Barclaycard launches longest-ever balance transfer card
Barclaycard had just launched the longest-ever balance transfer deal 0% for 31 months, but its fee structure has been questioned by money experts.
The Barclaycard Platinum comes with an 'effective' balance transfer fee of 2.99% but the lender charges you 3.5% initially before 'refunding' you the difference two working days later, according to the card's terms and conditions.
While Barclaycard is yet to respond, personal finance expert Andrew Hagger told Moneywise: "It is weird and doesn't seem to be in the best interests of the customer."
Nevertheless, the Barclaycard Platinum is now topping comparison sites' balance transfer tables. It also comes with a six-month interest-free period on purchases and has standard APR of 18.9%.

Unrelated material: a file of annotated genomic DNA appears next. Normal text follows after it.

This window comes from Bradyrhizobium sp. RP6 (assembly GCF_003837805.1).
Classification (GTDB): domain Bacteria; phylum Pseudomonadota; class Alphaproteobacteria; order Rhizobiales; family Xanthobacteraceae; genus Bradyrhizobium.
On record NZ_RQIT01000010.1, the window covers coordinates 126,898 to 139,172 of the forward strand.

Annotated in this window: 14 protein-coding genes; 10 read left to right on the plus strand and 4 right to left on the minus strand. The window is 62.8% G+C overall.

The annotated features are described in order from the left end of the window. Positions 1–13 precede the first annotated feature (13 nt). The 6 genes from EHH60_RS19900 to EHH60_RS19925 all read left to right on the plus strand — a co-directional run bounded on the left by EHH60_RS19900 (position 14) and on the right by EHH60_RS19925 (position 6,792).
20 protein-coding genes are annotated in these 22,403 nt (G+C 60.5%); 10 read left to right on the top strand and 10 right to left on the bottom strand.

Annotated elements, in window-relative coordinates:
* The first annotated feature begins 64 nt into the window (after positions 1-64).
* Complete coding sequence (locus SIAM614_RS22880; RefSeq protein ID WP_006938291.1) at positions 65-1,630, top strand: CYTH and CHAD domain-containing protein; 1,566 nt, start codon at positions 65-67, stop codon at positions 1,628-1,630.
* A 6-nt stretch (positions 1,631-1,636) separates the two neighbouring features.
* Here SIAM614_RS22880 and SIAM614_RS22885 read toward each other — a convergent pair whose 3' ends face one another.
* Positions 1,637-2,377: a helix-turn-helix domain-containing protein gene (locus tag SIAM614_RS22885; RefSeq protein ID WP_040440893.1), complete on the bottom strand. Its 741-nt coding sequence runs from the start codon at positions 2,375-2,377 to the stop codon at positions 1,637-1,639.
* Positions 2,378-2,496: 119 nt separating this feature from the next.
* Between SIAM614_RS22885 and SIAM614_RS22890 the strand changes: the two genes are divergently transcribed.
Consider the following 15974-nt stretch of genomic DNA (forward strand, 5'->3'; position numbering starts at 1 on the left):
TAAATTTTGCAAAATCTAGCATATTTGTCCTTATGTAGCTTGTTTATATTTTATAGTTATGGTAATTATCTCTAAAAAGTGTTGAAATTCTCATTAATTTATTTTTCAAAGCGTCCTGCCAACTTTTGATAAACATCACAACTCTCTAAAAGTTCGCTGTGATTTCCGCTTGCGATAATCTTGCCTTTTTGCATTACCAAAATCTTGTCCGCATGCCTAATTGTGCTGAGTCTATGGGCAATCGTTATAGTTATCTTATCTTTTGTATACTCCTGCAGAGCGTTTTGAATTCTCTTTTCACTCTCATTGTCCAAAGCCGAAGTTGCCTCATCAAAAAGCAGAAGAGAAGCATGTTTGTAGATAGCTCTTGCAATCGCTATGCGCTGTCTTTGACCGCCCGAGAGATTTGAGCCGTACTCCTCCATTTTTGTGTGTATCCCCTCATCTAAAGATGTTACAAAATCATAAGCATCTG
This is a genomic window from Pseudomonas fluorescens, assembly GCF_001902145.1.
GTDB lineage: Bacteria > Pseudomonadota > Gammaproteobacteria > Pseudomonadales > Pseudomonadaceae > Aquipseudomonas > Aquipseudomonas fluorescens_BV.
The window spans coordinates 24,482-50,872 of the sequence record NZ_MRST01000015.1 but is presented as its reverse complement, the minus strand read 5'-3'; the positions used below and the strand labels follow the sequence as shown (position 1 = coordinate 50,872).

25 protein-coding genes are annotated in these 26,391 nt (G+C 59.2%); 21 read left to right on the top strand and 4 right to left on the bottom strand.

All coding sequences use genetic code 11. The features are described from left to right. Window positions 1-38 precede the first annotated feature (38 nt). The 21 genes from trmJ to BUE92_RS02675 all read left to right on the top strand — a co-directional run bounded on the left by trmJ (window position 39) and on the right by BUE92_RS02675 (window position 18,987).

Kevin Mountford, head of banking at MoneySuperMarket said: "For anyone wanting to switch from a card at an industry average APR of 18.15% APR, with a balance of £2,500, they would save £1,275 in interest by moving to this card, which is phenomenal.
"It will be interesting to see what happens now in the balance transfer market and how other providers think they can compete. However, if you have a balance to transfer, consider how long you really need to pay off your debt.
If you can afford to pay off your balance in a shorter timescale, some of the cards that offer shorter interest free periods having much lower balance transfer fees so could be a better option."
Moving money from one account to another, whether switching bank accounts or more likely transferring the outstanding balance on your credit card to another card that charges a lower – or 0% – rate of interest. Some card providers may charge a transfer fee that can be a percentage of the balance transferred.
This is used to compare interest rates for borrowing. It is the total (or “gross”) interest you’ll pay over the life of a loan, including charges and fees. For credit cards where interest is charged at more frequent intervals, the APR includes a “compounding” effect (paying interest on interest). So for a credit card charging 2% interest a month (equating to 24% a year), the APR would actually be 26.82%.